The transformation of groups of previously nonviolent individuals into repetitive killers of defenseless members of society has been a recurring phenomenon throughout history. This apparent transition of large numbers of seemingly normal, “ordinary” individuals, to perpetrators of extreme atrocities is one of the most striking variants of human behavior, but often appear incomprehensible to victims and bystanders and in retrospect even to the perpetrators themselves and to society in general.
This transition is characterized by a set of symptoms and signs for which a common syndrome has been proposed, Syndrome E (Fried, Lancet, 1997). The purpose of such designation is not to medicalize this form of human behavior, but to provide a framework for future discussion and multidisciplinary discourse and for potential insights that might lead to early detection and prevention. Individuals expressing the syndrome show obsessive ideation, compulsive repetition, rapid desensitization to violence, diminished affective reactivity, hyper arousal, group contagion, and failure to adapt to changes in stimulus- reinforcement associations. A pathophysiological model — “cognitive fracture” — was hypothesized, where hyper-aroused medial prefrontal cortices tonically inhibit the amygdala and are no longer regulated by visceral and somatic homoeostatic controls ordinarily supplied by subcortical systems. Thus, the syndrome is a product of neocortical development rather than the manifestation of a disinhibited primitive brain. The acts performed by the perpetrators are not haphazard acts of violence performed at the “heat of battle”, but repetitive automatized acts performed with affective flatness and desensitization, which have an uncanny need for mechanization and repetition that dehumanize both victims and perpetrators.
Notable manifestation of this syndrome can be found throughout history, yet its relevance is still ever present, as seen in recent massive killings carried out by various groups nowadays and in the voluntary participations of previously nonviolent individuals, including young men and women from Europe and elsewhere in these acts. The readily available almost instantaneous visual depiction of these grim phenomena by media offers an opportunity to raise societal interest and ferment systematic inquiry and potential action. Furthermore, rapid developments in cognitive and social neuroscience, along with a growing interest of society in exploring the human brain, as demonstrated recently by large initiatives by US and European governments, offer better opportunity to understand the biological roots of Syndrome E. The final common pathway of the syndrome is a single individual, a single brain, which pulls the trigger.
The Brains that Pull the Triggers, a special conference under the auspices of the Paris Institute for Advanced Study, will take place for the second year at the magnificent Hotel de Lauzun in Paris and will bring together scientists and scholars from the human, social and brain sciences. The central focus of the conference is not the victims of atrocities but the perpetrators. We hope this year to have a more extensive coverage of neuroscience aspects, as well as a more clear link to roots in psychiatry and to the use of appropriate terminology from the social sciences. The aim is to increase our understanding of the perpetrator’s mind, and thus inevitably to the brain mechanisms which pull the triggers and make this most extreme and disastrous of human behavior possible. The hope is that such understanding will be useful and aid society in addressing this problem.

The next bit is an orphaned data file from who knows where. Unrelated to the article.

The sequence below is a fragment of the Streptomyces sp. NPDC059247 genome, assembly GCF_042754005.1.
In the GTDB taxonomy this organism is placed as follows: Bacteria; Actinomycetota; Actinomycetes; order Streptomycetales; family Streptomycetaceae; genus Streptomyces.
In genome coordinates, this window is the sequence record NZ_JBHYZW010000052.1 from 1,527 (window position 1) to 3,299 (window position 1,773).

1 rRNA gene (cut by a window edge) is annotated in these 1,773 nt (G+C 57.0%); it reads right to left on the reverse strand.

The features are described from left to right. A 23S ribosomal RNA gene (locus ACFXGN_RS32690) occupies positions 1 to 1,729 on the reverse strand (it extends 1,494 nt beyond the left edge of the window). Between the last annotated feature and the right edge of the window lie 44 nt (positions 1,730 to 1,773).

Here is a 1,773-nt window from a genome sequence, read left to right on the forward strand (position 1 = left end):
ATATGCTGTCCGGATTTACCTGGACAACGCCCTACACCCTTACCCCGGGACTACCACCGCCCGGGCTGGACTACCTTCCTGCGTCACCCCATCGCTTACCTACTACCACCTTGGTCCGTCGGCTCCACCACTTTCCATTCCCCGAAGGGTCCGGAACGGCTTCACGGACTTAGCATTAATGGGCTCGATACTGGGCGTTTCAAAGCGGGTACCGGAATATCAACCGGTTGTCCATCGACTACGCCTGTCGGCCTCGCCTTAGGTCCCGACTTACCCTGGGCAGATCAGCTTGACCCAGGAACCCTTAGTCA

“Arguably the biggest challenge for interdisciplinary dialogue across the fields that consider brain and behavior…a bold and important attempt to bring interdisciplinary approach to one of the biggest questions facing humanity", Nature, 521:260, 2015 (Editorial on the First Paris Conference on Syndrome E)
Opening : Gretty Mirdal (IEA Paris), Alain Berthoz (Collège de France)
Introduction : Itzhak Fried (UCLA / IEA Paris / Tel-Aviv University): The Brains that Pull the Triggers: "An Ordinary Guy with a Kalashnikov"
Session 1: Empathy and Dehumanization
Intergroup empathy and dehumanizations: consequences, neural basis, intervention - Emile Bruneau (MIT)
The question of multiple identities - Alain Berthoz (Collège de France)
Session 2: Pathology: One of us or one unlike us?
Breivik and Beyond: “One of us” behind the Trigger - Åsne Seierstad (Norway)
The road to mass killing: a pathological process? - David Cohen (Université Pierre & Marie Curie)
Questioning the predictive value of syndrome-E - Richard Rechtman (EHESS)
Syndrome E: pathological process or inheritance of evolution? - Thomas Boraud (Université de Bordeaux)
Session 3: Valuation and violence
What's wrong with the valuation system in a terrorist brain? - Mathias Pessiglione (ICM)
Rules and Values - Etienne Koechlin (ENS Paris)
Session 4: Clinical Correlations and Parallels
What can the clinic of “difficult” adolescents tell us about Syndrome E? - Michel Botbol (CHRU Brest)
Is society subject to “epileptic seizures”? Communication within the brain microcosm and communication within the societal macrocosm - Lionel Naccache (ICM)
The Neuropsychopharmacology of Syndrome E - Trevor Robbins (Cambridge)
Session 5: Responsibility and Intervention
Why I didn't do it... can other people reduce individual responsibility for action? - Patrick Haggard (UCL / IEA Paris)
Changing hearts and minds - A perspective from memory research - Ken Paller (Northwestern University)
Obedience, Responsibility, Punishment - Xabier Agirre Aranburu (International Criminal Court)
Conclusion : Itzhak Fried (UCLA / IEA Paris / Tel-Aviv University)